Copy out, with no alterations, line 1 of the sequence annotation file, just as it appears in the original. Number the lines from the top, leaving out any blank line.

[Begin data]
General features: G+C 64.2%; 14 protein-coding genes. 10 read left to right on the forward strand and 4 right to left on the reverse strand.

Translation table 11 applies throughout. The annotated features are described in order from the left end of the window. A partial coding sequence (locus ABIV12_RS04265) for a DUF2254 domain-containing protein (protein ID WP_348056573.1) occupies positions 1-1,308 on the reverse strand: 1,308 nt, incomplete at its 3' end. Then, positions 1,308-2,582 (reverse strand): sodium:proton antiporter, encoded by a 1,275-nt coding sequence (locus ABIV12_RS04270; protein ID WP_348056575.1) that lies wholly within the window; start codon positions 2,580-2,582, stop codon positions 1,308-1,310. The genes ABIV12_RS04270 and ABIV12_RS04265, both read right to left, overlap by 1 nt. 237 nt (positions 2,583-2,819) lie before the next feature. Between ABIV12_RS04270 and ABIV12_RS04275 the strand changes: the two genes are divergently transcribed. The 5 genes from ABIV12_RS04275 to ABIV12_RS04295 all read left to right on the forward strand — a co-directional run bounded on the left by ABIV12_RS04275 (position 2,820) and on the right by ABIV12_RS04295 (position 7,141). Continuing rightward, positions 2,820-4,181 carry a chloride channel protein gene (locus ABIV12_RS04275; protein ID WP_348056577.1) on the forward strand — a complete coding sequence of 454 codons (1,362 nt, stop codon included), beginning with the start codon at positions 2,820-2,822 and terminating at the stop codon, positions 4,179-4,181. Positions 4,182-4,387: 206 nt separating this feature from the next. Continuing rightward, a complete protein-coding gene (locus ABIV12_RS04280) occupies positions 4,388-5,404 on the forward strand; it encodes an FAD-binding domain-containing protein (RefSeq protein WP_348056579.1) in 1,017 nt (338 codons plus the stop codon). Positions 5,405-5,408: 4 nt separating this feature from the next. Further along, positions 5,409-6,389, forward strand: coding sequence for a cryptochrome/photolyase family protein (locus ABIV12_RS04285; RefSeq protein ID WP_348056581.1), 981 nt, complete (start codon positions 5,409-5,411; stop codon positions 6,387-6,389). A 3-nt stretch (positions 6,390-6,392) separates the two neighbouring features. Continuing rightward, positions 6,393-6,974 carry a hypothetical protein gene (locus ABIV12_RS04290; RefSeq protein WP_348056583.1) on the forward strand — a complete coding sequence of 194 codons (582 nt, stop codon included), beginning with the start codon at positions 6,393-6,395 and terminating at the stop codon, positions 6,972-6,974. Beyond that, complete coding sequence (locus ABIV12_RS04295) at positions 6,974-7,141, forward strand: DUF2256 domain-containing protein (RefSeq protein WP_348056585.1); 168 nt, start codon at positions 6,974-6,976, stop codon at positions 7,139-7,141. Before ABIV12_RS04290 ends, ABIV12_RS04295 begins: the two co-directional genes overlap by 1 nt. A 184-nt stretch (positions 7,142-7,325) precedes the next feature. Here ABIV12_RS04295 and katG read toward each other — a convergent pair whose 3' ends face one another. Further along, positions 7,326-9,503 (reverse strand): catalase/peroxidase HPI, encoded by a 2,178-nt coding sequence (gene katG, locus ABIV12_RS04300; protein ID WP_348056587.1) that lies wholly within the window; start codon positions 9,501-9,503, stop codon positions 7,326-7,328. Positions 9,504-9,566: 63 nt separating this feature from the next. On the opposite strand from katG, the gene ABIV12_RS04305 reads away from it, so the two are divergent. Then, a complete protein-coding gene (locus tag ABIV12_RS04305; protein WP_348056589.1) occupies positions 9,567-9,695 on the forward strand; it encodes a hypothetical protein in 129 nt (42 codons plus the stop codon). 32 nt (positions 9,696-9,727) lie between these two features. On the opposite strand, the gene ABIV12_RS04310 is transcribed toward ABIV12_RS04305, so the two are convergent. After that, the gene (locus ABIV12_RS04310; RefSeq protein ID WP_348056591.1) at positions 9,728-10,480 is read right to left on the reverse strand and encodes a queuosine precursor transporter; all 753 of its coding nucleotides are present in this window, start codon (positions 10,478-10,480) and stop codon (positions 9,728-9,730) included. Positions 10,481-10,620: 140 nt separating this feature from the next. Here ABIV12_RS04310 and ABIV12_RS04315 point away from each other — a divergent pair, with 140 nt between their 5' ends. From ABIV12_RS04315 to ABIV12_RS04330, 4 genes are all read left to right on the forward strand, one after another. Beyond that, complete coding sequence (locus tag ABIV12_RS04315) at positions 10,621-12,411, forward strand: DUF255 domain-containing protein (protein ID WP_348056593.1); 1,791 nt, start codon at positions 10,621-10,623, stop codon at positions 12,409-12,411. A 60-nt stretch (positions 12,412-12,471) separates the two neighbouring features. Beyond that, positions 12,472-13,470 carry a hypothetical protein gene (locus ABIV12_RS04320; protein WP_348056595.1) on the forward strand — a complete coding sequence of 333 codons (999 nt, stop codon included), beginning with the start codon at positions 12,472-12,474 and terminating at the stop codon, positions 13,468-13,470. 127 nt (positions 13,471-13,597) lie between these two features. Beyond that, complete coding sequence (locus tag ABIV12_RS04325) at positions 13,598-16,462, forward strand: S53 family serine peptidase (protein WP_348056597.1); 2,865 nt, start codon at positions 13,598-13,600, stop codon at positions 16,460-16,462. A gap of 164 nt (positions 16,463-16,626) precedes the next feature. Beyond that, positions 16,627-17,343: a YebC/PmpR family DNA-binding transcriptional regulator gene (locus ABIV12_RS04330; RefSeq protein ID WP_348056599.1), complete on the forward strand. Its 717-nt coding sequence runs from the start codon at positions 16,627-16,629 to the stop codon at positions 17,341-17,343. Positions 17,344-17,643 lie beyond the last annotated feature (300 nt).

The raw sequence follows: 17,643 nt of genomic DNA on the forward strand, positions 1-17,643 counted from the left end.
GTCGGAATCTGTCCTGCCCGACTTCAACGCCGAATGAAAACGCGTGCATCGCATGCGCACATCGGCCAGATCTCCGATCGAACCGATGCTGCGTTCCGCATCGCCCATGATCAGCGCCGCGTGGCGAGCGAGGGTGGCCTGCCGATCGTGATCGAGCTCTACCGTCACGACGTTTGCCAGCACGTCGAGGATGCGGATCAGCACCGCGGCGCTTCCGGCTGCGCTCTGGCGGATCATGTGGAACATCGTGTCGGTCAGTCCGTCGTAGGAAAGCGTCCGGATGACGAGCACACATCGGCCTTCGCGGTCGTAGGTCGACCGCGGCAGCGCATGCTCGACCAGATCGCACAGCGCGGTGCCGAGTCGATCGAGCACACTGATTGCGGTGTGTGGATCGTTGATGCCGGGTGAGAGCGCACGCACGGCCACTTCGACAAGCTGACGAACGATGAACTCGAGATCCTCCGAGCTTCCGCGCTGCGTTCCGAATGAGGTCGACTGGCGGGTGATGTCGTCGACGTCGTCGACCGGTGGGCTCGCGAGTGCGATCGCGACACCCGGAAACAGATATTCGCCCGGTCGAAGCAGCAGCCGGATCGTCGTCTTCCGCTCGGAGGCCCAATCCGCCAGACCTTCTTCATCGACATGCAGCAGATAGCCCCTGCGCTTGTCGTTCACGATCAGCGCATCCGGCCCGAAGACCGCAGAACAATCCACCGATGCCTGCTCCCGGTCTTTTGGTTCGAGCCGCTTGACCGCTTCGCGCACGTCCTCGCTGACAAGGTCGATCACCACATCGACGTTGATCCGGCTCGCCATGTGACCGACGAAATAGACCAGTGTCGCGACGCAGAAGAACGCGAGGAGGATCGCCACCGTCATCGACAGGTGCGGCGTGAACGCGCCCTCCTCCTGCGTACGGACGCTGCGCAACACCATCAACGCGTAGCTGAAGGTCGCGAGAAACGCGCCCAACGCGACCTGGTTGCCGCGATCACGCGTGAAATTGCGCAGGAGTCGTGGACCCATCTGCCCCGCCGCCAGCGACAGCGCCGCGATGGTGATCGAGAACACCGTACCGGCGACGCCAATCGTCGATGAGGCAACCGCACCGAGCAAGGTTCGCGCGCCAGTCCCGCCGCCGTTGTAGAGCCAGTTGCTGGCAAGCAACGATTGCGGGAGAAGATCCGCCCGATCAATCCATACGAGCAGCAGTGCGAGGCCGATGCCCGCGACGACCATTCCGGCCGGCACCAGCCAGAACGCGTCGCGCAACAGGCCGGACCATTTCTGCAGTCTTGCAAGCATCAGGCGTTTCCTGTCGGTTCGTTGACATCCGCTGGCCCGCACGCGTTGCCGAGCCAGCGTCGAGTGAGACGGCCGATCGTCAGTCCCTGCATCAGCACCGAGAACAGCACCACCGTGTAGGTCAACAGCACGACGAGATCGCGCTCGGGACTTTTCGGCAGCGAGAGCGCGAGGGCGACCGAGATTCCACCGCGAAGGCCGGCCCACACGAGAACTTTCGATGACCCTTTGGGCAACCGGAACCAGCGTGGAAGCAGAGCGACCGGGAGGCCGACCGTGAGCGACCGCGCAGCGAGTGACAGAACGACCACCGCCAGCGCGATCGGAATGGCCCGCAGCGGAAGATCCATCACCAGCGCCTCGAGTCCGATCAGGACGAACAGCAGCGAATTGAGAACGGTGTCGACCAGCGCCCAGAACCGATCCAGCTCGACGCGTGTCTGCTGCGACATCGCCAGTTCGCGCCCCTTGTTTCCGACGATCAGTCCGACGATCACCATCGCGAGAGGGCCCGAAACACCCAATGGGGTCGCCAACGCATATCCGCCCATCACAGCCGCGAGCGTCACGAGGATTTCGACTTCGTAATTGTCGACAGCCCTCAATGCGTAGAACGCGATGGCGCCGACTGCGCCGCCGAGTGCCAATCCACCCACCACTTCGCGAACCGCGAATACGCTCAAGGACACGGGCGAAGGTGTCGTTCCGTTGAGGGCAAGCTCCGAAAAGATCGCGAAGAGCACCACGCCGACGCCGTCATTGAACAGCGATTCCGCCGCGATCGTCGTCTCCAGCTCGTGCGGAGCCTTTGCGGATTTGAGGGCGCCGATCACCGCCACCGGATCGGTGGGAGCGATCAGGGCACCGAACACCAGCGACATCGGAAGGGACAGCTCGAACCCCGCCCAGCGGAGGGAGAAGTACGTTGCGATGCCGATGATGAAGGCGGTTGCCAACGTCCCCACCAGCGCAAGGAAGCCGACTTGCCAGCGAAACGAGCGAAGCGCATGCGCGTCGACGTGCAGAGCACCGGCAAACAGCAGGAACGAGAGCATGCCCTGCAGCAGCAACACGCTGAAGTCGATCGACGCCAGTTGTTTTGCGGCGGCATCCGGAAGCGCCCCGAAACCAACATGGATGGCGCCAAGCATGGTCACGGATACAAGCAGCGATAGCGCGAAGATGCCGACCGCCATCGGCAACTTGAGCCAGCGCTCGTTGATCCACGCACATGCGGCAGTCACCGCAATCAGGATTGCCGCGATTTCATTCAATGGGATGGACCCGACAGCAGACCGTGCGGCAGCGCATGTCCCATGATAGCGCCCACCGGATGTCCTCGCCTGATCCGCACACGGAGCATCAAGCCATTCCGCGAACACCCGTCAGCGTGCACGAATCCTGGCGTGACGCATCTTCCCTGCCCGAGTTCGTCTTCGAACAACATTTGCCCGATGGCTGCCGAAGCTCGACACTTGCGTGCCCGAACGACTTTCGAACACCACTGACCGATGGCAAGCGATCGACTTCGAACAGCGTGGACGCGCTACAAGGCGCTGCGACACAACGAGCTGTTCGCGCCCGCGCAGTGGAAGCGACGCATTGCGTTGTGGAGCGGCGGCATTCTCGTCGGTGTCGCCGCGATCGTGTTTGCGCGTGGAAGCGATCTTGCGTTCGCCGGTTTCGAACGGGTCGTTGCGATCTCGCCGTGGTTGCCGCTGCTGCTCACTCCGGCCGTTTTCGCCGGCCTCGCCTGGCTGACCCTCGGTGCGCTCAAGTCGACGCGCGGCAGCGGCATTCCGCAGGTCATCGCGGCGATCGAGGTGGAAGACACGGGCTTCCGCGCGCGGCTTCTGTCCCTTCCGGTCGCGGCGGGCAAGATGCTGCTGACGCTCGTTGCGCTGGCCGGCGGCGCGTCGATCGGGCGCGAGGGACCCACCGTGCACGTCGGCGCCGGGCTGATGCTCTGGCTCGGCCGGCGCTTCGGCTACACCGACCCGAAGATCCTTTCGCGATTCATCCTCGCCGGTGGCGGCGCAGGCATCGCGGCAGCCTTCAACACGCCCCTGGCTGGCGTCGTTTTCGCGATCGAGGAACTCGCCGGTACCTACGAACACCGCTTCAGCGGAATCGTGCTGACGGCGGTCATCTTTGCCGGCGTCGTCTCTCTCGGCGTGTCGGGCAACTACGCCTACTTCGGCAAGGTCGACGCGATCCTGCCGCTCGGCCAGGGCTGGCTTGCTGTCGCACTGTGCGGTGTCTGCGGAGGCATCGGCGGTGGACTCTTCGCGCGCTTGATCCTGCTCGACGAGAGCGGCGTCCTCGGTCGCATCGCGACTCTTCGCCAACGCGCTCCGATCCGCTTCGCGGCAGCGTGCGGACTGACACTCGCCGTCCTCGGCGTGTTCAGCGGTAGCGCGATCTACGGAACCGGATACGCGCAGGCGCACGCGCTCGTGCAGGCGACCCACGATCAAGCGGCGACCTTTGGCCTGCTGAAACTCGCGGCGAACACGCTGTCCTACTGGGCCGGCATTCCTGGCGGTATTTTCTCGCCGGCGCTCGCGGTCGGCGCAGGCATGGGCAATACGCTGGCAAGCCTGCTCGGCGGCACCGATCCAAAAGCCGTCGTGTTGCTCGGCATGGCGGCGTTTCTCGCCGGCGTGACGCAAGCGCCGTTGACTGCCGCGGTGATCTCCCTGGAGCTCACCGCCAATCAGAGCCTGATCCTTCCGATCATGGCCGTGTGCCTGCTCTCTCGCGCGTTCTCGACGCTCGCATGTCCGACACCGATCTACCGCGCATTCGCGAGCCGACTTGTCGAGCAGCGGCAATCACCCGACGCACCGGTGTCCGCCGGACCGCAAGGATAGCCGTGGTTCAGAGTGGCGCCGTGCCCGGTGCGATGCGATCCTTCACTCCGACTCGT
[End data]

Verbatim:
General features: G+C 64.2%; 14 protein-coding genes. 10 read left to right on the forward strand and 4 right to left on the reverse strand.